There are many types of insulin, and they all act differently in the body according to their respective chemical structures. But did you know that the same type of insulin can have varying absorption rates depending on the injection site?
There are four approved sites for the subcutaneous injection of insulin:
- Abdomen: You can do an injection anywhere outside a two-centimetre (or two-finger) radius around the navel.
- Thighs: It is recommended to use the outside of the thighs and to keep at least a one-hand distance from the knee or hip.
- Upper buttocks
- Back of the arms: If you have a hard time reaching the back of your arm, try leaning your arm on the back of a chair and pivoting slightly.
How does the insulin absorption rate fluctuate?
Remember that no matter what injection site you use out of these four, the quantity of insulin that is absorbed remains the same. The absorption rate is the only aspect that can vary from one site to the other. This is important to know when choosing an injection site for certain types of rapid-acting insulin taken at mealtime. The abdomen is generally the subcutaneous injection site with the fastest absorption rate. The arms have an average absorption rate, while the buttocks and thighs have a slower absorption rate.
Absorption rate fluctuations vary from one person to the other, and depending on the type of insulin. They seem to be more frequent with rapid-acting types of insulin and minor with the latest types.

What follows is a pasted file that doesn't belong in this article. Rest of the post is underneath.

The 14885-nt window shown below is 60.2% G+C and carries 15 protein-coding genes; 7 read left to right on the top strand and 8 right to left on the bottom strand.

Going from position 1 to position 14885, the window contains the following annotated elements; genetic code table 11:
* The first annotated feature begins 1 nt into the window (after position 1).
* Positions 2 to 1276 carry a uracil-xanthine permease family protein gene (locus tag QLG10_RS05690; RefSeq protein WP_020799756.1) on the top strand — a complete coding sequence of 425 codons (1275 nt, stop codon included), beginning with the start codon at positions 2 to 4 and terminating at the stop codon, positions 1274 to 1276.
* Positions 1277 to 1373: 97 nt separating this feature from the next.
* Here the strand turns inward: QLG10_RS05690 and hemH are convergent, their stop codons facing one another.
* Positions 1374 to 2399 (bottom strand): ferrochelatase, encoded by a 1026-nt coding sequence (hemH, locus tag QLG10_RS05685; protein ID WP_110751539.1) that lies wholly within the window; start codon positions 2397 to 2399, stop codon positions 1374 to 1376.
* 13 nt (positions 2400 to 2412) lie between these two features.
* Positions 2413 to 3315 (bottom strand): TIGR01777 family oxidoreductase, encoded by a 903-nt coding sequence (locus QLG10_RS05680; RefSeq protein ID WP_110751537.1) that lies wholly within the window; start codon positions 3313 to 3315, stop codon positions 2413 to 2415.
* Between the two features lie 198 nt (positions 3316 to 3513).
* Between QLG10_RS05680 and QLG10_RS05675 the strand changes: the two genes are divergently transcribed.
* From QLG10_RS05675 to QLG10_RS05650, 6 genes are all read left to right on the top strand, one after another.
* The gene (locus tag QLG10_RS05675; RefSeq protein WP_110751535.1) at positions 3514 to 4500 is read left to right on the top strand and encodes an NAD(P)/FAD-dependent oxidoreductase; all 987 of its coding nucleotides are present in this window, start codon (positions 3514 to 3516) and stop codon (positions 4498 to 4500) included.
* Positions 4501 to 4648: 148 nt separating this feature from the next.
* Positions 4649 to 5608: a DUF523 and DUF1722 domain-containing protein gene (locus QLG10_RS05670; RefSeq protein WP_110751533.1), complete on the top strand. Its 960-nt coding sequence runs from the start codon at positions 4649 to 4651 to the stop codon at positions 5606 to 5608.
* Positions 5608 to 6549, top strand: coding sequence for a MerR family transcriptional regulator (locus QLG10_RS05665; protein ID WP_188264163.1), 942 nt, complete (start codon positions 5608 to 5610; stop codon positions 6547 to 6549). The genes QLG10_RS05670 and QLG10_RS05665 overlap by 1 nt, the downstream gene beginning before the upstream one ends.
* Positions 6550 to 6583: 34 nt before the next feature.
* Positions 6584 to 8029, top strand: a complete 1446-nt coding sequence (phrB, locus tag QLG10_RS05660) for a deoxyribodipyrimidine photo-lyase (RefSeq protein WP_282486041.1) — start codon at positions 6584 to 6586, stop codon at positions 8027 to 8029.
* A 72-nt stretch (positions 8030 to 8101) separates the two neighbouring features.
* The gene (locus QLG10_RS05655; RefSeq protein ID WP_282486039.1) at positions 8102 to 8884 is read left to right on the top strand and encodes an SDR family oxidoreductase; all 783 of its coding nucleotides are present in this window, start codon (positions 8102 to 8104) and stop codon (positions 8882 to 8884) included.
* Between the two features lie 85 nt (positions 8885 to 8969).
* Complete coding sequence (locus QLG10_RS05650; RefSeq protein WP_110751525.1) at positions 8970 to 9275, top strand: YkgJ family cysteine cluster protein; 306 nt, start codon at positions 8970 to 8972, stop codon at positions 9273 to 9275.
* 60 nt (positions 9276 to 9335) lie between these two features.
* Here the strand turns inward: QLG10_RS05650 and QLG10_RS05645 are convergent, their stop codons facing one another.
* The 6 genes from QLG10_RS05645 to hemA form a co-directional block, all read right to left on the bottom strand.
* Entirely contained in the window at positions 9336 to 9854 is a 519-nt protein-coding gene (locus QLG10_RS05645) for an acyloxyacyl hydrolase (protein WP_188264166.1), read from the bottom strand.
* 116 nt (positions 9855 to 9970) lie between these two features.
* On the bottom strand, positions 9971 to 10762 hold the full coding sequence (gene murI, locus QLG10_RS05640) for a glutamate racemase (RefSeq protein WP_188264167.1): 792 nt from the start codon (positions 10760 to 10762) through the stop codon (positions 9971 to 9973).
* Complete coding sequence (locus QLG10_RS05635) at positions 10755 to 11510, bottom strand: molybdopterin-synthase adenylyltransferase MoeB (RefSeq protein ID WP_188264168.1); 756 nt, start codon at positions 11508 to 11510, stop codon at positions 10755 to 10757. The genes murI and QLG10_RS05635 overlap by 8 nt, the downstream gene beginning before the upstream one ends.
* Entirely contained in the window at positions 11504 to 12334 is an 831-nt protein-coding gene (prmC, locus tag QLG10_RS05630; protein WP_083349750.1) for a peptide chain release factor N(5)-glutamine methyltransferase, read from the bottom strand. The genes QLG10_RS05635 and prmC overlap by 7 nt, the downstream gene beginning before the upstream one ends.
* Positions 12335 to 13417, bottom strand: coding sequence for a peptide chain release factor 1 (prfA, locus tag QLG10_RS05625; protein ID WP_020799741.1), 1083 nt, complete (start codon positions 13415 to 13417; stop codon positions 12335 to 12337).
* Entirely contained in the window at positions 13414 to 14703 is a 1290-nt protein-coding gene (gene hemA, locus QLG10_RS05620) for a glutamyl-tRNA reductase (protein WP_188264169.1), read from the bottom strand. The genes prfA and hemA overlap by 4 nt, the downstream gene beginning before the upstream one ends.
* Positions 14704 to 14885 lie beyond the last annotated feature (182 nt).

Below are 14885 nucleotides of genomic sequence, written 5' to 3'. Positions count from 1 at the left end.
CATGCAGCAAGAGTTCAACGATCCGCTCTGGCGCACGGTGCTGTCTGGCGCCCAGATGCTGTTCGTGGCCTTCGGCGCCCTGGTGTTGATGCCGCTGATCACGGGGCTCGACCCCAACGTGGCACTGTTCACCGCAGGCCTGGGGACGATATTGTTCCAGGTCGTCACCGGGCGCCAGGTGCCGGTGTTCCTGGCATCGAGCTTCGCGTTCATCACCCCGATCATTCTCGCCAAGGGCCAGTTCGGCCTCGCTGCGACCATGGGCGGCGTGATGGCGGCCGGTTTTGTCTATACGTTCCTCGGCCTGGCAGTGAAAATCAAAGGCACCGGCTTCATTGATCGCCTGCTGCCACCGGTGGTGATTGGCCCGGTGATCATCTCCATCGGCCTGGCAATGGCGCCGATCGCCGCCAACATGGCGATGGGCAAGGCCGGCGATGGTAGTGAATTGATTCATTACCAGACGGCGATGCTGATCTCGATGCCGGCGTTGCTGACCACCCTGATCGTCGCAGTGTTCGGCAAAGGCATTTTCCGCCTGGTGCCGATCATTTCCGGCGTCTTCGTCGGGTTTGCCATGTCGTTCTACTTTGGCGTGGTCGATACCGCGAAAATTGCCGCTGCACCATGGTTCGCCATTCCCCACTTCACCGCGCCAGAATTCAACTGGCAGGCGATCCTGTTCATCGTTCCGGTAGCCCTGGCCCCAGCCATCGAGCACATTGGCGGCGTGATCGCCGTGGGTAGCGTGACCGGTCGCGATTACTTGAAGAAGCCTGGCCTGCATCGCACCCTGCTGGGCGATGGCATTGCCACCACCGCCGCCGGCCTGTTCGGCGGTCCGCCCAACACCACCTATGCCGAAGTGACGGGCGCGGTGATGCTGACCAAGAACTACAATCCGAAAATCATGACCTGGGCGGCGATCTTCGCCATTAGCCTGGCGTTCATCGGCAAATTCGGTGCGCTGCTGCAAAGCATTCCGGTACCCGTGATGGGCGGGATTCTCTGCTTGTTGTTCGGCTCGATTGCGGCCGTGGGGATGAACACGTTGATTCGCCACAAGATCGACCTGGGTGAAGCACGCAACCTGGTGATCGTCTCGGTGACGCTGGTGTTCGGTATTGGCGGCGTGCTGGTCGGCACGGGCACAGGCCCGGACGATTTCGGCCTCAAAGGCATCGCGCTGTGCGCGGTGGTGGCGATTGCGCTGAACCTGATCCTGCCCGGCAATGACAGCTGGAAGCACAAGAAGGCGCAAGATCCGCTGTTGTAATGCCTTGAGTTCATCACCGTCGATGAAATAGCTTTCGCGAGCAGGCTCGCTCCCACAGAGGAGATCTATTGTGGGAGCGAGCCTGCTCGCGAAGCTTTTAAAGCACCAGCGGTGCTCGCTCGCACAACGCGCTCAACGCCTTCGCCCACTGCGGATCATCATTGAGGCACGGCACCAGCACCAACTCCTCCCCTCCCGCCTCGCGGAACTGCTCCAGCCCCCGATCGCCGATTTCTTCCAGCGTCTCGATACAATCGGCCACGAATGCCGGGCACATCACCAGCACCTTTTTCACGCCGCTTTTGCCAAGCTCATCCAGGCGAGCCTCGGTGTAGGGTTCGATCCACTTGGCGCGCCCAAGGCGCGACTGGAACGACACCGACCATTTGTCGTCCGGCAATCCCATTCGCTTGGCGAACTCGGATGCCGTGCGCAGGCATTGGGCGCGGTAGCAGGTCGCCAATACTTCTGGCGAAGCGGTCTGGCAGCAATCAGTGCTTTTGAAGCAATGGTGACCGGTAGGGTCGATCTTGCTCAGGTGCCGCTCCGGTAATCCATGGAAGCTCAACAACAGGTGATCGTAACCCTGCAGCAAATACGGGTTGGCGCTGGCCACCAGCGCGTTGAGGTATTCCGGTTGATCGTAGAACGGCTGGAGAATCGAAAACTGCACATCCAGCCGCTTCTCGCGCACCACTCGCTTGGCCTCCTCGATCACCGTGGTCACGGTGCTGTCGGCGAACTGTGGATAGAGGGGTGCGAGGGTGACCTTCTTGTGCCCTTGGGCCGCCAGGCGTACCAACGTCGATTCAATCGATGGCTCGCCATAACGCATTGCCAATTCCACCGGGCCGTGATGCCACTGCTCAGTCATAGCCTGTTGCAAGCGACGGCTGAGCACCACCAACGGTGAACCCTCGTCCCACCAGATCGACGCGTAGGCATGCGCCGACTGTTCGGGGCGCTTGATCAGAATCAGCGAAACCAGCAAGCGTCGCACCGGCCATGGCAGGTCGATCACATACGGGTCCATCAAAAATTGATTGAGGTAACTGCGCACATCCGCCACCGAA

Insulin absorption rate is known to be a lot quicker when the insulin is injected in a muscle than when injected in fat tissue. It is important that you use the right type and length of needle for your build.
Also, remember that any of the following can increase the insulin absorption rate:
- A massage over the injection site
- A hot bath
- Physical activity that solicits the body part used for the injection
Things to consider for your next injection
You can use this information when you decide where to inject insulin next. For example, if your blood sugar always rises quickly after breakfast, you could do the injection in your abdomen and see whether this improves your blood sugar. Or if your blood sugar doesn’t rise quickly enough after supper, you could try an injection in your upper buttocks.
Beware! A higher insulin absorption rate also means a greater risk of hypoglycemia. So, you need to remain vigilant and take this factor into consideration when choosing your injection site. For example, if you’re planning to play tennis after a meal, avoid injecting your insulin into your arms.
Would you like to help advance research while staying at home?
Sign up—yourself or your child—for the BETTER registry!
- Gradel, A. K., Porsgaard, T., Lykkesfeldt, J., Seested, T., Gram-Nielsen, S., Kristensen, N. R., & Refsgaard, H. H. (2018). Factors Affecting the Absorption of Subcutaneously Administered Insulin: Effect on Variability. Journal of Diabetes Research, 1-17. doi:10.1155/2018/1205121